CCTV footage has helped a South Tyneside lollipop lady, who was knocked over outside her home, win a legal victory worth millions.
Cameras at 61-year-old Eleanor Harman’s home captured the moment the on-duty warden was mown down by a pensioner on the school run in Beach Road, South Shields.
But after driver Margaret Boyles denied liability, it was images from the camera that put the mum-of-two in line for a multi-million pound pay-out.
It is thought the figure could top £3m – believed to be the largest compensation package ever awarded to an injured lollipop lady.
Eleanor was left with horrific brain injuries and needs round-the-clock care while Boyles was given a £90 fine.
Today her daughter, finance worker Rebecca Rees, 28, said: “I don’t care how many millions it is, my mum will never be the same and I’d rather it never happened.
“We have to live with what happened forever.”
The mum-of-two was left with post-traumatic amnesia and spent three months on a high-dependency unit following the accident in 2011.
Now she needs 24-hour care and is unable to look after her newborn granddaughter.
Despite the horrific crash, driver Boyles was given just four penalty points on her licence and a £90 fine.
She was found guilty of driving without due care and attention.
Her insurers tried to claim Eleanor was partially responsible but have now admitted full liability.
A judge will now decide the size of Eleanor’s multi-million pound compensation pay-out.
Rebecca, who has a twin sister named Sarah, a part-time hairdresser, said: “They tried to say my mum was to blame but we wouldn’t accept that. I thought it was crazy, she was liable for nothing.”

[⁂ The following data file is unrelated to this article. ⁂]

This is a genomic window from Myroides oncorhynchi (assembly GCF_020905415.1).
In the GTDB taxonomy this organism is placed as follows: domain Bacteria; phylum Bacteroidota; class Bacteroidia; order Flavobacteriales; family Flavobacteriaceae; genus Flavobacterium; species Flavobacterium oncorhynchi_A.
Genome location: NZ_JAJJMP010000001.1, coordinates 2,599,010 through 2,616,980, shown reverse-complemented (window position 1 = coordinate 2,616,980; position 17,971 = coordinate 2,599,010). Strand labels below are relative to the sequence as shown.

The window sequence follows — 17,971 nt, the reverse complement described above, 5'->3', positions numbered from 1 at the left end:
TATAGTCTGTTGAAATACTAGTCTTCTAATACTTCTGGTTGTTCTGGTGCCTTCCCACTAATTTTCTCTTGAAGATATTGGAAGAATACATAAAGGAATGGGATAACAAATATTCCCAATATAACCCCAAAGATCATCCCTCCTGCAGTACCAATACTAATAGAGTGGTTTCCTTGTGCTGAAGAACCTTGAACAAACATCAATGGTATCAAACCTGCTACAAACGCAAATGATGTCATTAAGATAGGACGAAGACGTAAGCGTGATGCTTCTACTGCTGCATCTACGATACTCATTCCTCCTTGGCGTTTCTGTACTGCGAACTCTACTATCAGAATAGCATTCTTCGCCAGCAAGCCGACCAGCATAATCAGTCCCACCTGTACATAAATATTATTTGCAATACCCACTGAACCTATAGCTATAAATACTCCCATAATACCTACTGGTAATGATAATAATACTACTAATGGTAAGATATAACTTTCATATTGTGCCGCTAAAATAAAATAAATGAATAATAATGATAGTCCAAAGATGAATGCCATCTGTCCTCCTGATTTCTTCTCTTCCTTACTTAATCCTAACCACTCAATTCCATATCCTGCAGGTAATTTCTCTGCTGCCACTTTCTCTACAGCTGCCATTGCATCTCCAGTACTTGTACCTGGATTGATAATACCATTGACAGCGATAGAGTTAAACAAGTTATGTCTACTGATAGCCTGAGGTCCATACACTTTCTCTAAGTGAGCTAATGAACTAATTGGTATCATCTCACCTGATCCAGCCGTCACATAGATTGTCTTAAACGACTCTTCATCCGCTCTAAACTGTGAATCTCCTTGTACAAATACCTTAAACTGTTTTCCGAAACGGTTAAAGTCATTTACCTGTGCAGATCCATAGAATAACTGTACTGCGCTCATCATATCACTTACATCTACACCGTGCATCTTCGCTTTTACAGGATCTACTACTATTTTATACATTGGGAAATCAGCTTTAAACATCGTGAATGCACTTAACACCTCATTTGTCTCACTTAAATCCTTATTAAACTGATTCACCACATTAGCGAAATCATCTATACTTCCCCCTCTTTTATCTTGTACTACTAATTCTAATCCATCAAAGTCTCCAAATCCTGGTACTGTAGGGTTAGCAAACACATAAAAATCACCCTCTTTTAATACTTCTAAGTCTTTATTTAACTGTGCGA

Husband Harry, 73, a retired industrial chemist who now works at a guest house in South Shields, said: “The accident changed our lives forever – we have to deal with the consequences every day because Eleanor is simply unable to have the same independence as before.”
He added: “Eleanor has already made a remarkable recovery to get to where she is now. She underwent life-saving surgery and it was terrifying.
“At least now we will be able to access further expert treatment and equipment to help her live with more independence once again.”
John Davis, a partner in the serious injury team at Irwin Mitchell who was representing Eleanor, said they were “determined to gain justice for Eleanor”.
He said: “It is heartbreaking that Eleanor suffered this terrible injury while doing her job but at least now she and Harry have the peace of mind that her care and therapy needs will be taken care of.”
Eleanor underwent life-saving surgery to treat severe brain injuries following the accident outside her South Shields home, on Beach Road, in 2011.
She was shepherding schoolchildren across the road when she was struck by Margaret Boyles’ Peugeot 307.